In each of the books, there is a little section at the end that gives a little history lesson on the time period. At the end of Happy Birthday, Molly!, we read about changes in birthing practices in the 1940s and the popularization of hospital births where infants were separated from their mothers and kept in a separate room where they were fed formula. Both of us thought that just seemed like a bad idea. "Whoever thought that would be a good thing?" I asked Maia.
"Why would they separate moms and babies?" she asked.
"Probably something to do with Enlightenment philosophy," I answered.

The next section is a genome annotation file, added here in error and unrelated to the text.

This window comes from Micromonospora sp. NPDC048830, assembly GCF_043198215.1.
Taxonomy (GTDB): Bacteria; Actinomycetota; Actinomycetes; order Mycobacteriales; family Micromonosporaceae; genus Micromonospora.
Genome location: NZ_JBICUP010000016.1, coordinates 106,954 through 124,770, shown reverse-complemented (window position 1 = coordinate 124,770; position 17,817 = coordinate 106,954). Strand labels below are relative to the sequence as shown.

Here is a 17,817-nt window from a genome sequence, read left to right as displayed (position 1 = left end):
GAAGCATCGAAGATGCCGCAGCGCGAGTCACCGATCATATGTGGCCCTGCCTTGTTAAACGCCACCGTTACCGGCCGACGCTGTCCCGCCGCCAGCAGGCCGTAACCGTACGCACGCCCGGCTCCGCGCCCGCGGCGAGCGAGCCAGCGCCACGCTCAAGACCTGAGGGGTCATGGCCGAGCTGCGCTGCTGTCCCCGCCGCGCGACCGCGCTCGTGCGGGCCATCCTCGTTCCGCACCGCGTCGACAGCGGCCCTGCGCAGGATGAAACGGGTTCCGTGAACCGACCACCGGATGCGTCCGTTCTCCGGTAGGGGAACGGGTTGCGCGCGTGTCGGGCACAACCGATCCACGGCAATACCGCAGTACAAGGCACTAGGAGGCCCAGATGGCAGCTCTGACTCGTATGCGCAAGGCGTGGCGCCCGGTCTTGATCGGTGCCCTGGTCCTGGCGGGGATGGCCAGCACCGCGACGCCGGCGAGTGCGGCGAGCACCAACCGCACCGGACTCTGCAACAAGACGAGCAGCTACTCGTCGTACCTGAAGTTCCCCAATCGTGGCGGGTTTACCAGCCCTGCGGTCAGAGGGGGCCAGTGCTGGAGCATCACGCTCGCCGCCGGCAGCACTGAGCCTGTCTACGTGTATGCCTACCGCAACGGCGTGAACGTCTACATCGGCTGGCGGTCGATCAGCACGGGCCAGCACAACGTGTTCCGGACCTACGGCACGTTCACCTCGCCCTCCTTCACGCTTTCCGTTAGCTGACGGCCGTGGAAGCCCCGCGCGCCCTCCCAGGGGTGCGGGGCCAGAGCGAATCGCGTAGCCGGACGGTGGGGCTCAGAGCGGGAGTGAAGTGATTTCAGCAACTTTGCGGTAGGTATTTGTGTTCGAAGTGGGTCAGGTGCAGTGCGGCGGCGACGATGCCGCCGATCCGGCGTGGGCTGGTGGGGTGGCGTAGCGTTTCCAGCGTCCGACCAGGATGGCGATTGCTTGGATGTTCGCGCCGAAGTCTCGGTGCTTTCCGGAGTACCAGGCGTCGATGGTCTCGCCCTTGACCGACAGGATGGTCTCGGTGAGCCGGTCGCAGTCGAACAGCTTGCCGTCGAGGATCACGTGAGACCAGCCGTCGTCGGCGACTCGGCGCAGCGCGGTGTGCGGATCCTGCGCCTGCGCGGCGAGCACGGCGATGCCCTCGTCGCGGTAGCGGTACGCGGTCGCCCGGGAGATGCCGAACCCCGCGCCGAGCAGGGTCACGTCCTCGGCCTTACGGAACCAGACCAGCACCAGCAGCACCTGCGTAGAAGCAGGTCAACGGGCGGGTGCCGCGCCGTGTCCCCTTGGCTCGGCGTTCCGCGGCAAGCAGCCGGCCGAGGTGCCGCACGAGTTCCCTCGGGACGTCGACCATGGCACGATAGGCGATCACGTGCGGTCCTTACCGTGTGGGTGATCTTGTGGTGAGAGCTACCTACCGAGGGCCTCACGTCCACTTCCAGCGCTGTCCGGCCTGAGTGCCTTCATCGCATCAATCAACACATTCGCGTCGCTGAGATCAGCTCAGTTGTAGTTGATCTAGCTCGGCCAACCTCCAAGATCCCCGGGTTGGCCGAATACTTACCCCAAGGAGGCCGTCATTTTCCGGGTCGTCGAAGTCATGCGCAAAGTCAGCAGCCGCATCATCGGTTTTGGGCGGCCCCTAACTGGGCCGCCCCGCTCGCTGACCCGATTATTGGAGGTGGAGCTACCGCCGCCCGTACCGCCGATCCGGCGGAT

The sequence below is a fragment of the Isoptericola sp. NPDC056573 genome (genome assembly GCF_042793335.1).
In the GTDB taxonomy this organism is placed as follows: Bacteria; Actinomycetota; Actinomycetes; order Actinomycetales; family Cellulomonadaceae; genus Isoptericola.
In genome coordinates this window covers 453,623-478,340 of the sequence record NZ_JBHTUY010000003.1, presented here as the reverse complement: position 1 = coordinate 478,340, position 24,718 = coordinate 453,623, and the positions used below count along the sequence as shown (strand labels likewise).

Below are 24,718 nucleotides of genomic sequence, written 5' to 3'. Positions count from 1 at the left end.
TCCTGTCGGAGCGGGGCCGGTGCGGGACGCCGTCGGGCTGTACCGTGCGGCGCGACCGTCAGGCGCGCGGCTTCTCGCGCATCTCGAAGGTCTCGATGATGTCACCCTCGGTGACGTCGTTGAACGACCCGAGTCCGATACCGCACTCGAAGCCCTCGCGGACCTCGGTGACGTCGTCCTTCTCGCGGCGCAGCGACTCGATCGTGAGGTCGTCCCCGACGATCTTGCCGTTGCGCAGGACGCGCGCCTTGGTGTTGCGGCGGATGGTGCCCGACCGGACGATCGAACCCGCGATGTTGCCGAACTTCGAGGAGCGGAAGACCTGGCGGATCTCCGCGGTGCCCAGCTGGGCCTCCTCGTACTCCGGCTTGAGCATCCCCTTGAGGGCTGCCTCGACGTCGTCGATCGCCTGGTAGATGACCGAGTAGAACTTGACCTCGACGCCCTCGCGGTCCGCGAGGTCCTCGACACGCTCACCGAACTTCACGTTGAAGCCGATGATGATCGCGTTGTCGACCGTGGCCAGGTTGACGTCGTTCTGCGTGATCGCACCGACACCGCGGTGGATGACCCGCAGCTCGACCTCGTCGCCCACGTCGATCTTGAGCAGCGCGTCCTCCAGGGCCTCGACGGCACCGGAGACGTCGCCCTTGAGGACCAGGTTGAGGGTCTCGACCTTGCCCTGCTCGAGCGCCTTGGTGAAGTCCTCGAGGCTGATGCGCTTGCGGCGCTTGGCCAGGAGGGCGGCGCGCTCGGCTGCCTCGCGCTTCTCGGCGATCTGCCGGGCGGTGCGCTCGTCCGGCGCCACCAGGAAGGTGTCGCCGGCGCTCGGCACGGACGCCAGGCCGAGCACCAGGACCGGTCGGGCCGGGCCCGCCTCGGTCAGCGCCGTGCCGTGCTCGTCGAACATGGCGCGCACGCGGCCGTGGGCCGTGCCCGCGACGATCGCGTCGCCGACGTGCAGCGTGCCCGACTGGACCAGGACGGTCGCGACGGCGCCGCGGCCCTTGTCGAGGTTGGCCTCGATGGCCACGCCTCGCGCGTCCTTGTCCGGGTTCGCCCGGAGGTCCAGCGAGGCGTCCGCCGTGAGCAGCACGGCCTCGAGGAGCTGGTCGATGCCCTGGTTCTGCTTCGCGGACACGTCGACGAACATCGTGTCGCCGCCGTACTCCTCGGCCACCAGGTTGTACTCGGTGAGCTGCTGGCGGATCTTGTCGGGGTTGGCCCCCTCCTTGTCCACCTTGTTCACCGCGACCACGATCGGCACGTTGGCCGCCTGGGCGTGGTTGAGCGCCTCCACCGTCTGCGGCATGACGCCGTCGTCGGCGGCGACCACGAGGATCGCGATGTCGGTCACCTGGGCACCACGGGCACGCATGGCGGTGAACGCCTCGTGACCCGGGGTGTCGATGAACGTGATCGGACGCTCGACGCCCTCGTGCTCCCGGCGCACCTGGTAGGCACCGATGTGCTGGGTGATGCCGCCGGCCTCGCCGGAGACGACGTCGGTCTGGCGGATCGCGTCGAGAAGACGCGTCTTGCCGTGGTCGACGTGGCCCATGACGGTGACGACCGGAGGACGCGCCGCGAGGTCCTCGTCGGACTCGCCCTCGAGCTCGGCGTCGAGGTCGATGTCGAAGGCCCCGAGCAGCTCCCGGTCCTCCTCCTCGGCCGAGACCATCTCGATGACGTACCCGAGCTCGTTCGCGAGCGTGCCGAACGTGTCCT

"What's that?" Maia asked with a puzzled expression on her face.
"Umm..." I paused. I had kind of said it without thinking. "You know, prizing the individual, as though persons somehow start off on their own, disconnected from family."
"Oh," she smiled.
"Well, you and I both know that people generally start off connected to people; they are born into a family, not as disconnected individuals. It would take an adult male to come up with that stuff, as it is completely different than the experience of a five year old girl." Maia looked like she might understand what I was saying, even if she didn't know anything about Enlightenment philosophy.
One thing I like about the American Girl books is the way they really emphasize family and social structures. Josefina, a Spanish (and Catholic) girl in New Mexico, is a particularly good model of this. Now if we can just avoid the "doll" issue...